By Pete Williams
Officials in Tempe, Arizona, have been weighing the cost of treating the water at Tempe Town Lake, which will be the site of an upcoming paddleboard event. That makes sense, since the lake is flat, scenic, and centrally-located for a paddleboard event.
What does this have to do with Florida? Read on.
Anyone who has competed in Ironman Arizona has swum in the lake, which apparently is notorious for high pH levels, which can cause skin rashes, eye and nose irritation. That’s why Tempe spends hundreds of thousands of dollars a year to treat the water before Ironman and other swimming-related activities.
According to a story in Tuesday’s Arizona Republic, Tempe has spent $3.8 million to improve the water quality since 1999. (Ironman Arizona did not debut until 2005, so presumably Ironman cynics can’t blame the Tampa-based World Triathlon Corp. for this one.)
The story also said officials don’t want to incur further costs to treat the water before a paddleboard event because, after all, the idea is to stay on the paddleboard and out of the water. A Tempe parks and recreation official is quoted saying that the lake does not have to meet pH swimming standards for paddleboarders since the sport is not “a bathing activity” and people are unlikely to fall in the water.
Others disagree, including Matt Lorraine, whose South Florida-based Exclusive Sports Marketing is branching out this year from triathlon into promoting a paddleboard race.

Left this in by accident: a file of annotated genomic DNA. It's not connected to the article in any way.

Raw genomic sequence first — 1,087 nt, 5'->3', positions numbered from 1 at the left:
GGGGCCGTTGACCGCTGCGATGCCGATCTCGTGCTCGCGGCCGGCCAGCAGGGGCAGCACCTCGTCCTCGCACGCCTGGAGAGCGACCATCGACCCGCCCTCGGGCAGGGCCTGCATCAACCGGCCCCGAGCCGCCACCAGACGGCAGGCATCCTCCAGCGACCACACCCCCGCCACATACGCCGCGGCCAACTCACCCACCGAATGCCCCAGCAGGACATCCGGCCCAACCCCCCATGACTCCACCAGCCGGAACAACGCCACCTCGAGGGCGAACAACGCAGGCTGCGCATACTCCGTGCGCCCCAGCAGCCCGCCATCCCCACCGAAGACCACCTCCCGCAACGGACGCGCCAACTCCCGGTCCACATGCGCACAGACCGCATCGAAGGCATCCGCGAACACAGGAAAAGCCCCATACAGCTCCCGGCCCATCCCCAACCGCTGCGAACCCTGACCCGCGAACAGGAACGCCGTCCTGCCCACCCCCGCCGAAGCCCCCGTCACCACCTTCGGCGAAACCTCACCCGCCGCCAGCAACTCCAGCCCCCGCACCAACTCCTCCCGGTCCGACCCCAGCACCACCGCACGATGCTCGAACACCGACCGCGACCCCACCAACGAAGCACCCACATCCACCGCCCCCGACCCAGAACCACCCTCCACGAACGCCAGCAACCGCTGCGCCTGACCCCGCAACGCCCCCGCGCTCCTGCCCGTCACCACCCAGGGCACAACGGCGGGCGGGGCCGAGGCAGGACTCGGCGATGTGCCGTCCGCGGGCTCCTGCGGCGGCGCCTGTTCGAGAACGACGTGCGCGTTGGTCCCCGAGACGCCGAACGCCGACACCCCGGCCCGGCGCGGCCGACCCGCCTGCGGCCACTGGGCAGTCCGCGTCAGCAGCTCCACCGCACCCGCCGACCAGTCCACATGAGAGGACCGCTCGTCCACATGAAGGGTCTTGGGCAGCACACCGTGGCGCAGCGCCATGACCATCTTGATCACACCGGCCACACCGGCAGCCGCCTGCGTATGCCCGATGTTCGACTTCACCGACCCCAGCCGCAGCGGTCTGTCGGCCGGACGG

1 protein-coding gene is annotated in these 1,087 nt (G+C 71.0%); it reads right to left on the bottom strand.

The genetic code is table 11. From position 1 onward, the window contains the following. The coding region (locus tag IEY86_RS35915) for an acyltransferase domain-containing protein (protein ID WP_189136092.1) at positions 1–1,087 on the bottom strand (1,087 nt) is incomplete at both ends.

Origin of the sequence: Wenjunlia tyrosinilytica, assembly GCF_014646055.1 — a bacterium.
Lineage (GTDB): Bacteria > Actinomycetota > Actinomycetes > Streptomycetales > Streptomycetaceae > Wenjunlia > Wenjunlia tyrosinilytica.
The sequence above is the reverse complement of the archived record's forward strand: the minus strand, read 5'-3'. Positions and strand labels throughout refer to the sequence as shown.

Lorraine, I’m guessing, isn’t that familiar with paddle boarding.
“You’re going to fall off. There’s no doubt about that,” Lorraine is quoted by The Republic. “It generally takes, with consistent practice, a few months before you get yourself in a pretty good position . . . (where you’re) not going to fall off anymore.”
A few months? One reason for the sport’s meteoric growth is how easy it is to get a grip on the basics. Most paddleboard beginners are stunned to find how infrequently they fall off. I was one of a dozen newbies who went out on boards on a lake in the Florida Panhandle in September. This was a group of travel writers, hardly an athletic bunch, and do you know how many of us fell in the water during an hour-long session? None.
The third time I was on a board I competed in a three-mile race in the Gulf of Mexico and didn’t fall off. That hardly made me unusual. Nobody else in the race did either.
I’ve since fallen in several times and even an elite paddler might go down on occasion during a paddleboard race featuring a technical course and rougher water. But it’s hardly the norm. Which is why Tempe officials probably are unwilling to spend more on water treatment.
Leave that for the triathletes and others actually spending time in the water.